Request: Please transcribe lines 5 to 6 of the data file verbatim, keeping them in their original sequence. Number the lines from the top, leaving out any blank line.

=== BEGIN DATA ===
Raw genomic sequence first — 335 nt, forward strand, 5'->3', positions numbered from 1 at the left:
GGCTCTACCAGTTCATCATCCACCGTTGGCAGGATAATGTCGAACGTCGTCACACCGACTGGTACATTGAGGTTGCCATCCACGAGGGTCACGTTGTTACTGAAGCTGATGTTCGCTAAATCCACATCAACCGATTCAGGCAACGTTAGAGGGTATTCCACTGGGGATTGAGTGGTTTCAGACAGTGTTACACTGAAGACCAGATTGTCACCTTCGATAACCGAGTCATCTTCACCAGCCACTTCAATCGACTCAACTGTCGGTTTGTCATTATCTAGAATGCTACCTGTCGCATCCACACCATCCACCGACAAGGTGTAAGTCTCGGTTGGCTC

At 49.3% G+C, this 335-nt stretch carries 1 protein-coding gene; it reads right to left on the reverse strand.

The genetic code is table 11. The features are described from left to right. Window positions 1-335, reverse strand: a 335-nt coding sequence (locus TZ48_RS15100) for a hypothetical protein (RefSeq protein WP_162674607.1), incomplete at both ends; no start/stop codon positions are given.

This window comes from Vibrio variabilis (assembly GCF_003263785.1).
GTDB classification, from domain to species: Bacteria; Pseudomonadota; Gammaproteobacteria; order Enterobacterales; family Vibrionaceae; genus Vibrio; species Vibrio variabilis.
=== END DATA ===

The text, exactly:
This window comes from Vibrio variabilis (assembly GCF_003263785.1).
GTDB classification, from domain to species: Bacteria; Pseudomonadota; Gammaproteobacteria; order Enterobacterales; family Vibrionaceae; genus Vibrio; species Vibrio variabilis.